Several Critical Flaws Identified in WordPress Plugin


Wordfence researchers warned of multiple flaws in a popular WordPress plugin that allows an attacker to upload arbitrary files to a vulnerable site to achieve remote code execution (RCE). On May 27, researchers discovered four security vulnerabilities, which were all assigned a high CVSS score of 9.8. 

The first issue discovered was a privilege escalation flaw CVE-2021-34621. “During user registration, users could supply arbitrary user metadata that would get updated during the registration process. This included the wp_capabilities user meta that controls a user’s capabilities and role. This made it possible for a user to supply wp_capabilities as an array parameter while registering, which would grant them the supplied capabilities, allowing them to set their role to any role they wanted, including the administrator,” researchers explained.

In addition, there was no check to validate that user registration was enabled on the site, meaning users could register as an administrator even on sites where user registration was disabled. This meant that attackers could completely take charge of a susceptible WordPress site.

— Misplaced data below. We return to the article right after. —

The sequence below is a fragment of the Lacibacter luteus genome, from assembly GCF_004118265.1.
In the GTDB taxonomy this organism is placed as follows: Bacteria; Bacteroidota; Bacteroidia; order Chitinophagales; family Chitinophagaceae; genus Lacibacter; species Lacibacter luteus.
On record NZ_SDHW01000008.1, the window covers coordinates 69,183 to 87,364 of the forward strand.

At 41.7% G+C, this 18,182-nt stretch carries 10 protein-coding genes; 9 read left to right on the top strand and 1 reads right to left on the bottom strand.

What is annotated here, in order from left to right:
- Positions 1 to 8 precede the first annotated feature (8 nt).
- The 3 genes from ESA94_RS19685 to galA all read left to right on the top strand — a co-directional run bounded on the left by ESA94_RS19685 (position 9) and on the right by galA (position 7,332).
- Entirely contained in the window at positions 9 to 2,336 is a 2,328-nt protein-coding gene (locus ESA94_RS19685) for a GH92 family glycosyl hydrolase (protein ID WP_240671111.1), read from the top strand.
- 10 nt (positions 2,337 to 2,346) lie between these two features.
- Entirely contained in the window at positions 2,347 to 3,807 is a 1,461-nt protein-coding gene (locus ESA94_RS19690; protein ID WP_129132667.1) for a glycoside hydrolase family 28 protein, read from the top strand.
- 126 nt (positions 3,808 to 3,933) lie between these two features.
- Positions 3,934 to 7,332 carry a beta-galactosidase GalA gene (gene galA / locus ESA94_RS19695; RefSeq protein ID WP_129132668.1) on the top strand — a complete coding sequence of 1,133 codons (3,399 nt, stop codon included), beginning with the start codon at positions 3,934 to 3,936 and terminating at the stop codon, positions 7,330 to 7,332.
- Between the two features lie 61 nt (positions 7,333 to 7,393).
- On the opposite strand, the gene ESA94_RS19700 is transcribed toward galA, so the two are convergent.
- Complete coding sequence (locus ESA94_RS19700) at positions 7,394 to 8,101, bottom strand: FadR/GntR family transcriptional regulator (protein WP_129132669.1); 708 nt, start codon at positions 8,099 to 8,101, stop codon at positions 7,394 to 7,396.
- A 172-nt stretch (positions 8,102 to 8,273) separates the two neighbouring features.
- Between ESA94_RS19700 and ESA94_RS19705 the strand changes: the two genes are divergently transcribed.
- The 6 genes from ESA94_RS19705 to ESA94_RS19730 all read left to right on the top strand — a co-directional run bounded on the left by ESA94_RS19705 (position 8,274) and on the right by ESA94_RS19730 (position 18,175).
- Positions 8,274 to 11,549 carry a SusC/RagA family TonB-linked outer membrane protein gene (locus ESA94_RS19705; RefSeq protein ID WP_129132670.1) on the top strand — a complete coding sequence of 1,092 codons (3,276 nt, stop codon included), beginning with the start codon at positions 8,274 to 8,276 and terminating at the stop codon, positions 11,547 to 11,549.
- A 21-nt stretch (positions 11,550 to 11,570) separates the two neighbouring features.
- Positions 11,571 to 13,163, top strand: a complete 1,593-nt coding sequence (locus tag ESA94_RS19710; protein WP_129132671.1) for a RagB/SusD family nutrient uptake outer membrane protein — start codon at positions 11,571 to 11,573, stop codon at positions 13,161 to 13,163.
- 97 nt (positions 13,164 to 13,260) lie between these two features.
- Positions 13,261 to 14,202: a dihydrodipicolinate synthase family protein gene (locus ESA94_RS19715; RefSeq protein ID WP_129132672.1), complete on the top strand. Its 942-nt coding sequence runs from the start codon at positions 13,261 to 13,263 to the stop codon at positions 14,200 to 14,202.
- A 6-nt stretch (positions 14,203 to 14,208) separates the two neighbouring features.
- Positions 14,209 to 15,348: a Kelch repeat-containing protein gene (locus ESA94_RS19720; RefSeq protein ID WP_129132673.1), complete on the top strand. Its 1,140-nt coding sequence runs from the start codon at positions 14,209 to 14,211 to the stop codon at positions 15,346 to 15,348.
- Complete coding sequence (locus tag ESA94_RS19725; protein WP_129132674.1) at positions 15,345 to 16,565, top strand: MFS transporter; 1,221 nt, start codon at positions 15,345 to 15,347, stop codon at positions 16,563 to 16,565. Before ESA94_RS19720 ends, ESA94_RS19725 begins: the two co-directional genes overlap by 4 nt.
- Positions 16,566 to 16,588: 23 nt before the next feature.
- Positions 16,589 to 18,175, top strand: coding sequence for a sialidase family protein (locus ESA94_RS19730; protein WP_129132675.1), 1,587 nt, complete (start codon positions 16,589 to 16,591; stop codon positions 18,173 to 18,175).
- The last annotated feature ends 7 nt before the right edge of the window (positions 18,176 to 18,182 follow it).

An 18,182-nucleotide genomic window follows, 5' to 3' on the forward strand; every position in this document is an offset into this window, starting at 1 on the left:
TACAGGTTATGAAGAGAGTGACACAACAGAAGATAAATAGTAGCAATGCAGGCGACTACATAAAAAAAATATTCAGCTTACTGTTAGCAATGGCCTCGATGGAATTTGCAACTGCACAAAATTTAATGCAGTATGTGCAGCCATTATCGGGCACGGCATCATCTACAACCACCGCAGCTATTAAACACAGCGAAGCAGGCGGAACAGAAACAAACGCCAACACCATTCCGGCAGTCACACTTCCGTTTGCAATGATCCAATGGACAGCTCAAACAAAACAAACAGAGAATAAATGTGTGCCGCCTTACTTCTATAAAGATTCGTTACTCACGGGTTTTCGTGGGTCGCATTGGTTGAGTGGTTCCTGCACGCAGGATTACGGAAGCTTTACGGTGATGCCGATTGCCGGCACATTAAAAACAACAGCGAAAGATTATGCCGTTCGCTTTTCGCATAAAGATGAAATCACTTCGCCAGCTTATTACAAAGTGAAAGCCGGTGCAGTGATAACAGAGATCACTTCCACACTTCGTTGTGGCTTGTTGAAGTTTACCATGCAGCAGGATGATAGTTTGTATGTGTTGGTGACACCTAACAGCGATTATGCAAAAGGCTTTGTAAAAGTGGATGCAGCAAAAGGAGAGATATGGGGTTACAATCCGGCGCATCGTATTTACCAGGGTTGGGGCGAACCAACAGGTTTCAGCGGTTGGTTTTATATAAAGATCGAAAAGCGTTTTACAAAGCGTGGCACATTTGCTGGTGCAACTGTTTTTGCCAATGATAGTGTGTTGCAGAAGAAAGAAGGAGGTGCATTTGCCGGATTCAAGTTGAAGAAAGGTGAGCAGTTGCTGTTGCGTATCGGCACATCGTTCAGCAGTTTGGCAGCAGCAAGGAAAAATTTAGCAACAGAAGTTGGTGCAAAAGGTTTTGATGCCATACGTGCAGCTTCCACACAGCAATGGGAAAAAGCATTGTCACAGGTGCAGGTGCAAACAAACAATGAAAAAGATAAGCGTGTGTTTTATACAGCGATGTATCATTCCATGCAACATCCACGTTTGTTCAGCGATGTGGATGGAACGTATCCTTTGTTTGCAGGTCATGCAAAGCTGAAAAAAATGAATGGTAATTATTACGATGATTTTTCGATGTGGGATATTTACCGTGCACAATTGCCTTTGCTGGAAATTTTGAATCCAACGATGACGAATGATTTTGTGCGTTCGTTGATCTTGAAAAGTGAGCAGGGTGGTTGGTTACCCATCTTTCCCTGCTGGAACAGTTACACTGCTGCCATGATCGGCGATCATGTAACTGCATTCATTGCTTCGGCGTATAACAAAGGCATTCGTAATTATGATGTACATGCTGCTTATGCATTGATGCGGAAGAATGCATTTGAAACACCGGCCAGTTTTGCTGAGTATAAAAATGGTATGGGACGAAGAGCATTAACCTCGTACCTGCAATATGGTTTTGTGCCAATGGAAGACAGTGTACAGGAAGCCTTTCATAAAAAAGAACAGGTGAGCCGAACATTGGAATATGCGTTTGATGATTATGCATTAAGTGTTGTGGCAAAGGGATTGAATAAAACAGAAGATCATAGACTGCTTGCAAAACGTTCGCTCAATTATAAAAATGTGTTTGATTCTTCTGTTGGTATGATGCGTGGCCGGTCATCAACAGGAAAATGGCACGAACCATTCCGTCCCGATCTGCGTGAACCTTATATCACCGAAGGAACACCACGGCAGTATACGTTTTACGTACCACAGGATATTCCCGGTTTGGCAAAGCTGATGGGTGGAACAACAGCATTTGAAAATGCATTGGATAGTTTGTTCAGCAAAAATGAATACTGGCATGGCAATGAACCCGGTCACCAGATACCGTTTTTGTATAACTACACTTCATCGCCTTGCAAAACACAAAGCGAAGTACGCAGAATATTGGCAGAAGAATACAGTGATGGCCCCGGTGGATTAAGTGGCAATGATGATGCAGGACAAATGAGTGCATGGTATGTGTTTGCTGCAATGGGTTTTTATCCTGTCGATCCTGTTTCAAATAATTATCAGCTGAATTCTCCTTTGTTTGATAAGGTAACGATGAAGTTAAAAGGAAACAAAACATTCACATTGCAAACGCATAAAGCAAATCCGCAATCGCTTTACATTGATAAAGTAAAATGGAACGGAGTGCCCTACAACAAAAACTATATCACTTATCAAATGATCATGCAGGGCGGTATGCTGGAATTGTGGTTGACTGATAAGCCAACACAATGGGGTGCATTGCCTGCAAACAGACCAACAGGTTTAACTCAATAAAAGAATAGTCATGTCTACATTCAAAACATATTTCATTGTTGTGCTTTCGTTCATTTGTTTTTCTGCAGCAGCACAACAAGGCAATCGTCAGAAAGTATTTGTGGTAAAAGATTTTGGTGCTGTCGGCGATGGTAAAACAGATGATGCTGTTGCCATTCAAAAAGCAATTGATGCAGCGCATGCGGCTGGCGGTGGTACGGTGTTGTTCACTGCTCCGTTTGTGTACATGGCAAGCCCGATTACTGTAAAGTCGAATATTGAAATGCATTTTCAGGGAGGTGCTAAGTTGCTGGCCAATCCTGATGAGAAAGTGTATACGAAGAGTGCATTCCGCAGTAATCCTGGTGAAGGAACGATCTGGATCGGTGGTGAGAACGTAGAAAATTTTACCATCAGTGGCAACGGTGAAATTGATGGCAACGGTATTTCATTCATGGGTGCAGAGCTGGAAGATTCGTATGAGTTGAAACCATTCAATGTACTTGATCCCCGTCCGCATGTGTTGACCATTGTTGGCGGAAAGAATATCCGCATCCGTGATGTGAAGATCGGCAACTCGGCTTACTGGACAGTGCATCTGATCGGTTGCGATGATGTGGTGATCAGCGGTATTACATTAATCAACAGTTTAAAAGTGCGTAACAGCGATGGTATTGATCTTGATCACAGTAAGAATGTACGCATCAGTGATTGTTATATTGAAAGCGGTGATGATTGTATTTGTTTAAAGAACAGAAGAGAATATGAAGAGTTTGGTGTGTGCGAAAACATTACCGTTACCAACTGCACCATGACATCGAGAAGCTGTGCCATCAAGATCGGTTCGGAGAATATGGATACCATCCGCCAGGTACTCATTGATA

CVE-2021-34622, the second flaw in the user profile update functionality, uses the same technique as above but requires an attacker to have an account on a vulnerable site for the exploit to work. 

“However, since the registration function did not validate if user registration was enabled, a user could easily sign up and exploit this vulnerability, if they were not able to exploit the privilege escalation vulnerability during registration,” according to Wordfence researchers. 

Arbitrary file upload is the third flaw present in the image uploader component (CVE-2021-34623). The image uploader in ProfilePress was insecurely implemented using the exif_imagetype function to determine whether a file was safe or not. An attacker could disguise a malicious file by uploading a spoofed file which would bypass the exif_imagetype check.

CVE-2021-34624, the fourth and the last flaw present in the plugin’s ‘custom fields’ functionality, which also checks for malicious files, could be exploited to achieve RCE.

ProfilePress, formerly known as WP User Avatar, facilitates the uploading of WordPress user profile images and is installed on over 400,000 sites. Its only functionality was to upload photos; however, a recent change saw the plugin augmented with new features including user login and registration. Unfortunately, the new features introduced several security flaws. 

Chloe Chamberland, threat analyst at Wordfence discovered the bug by using a tool called WPDirectory to search the WordPress plugin repository for specific lines of code. “I did a routine search for wp_ajax hooks and found that this plugin had introduced some new AJAX actions that I hadn’t previously noticed before, which led to me further investigating them,” the researcher told.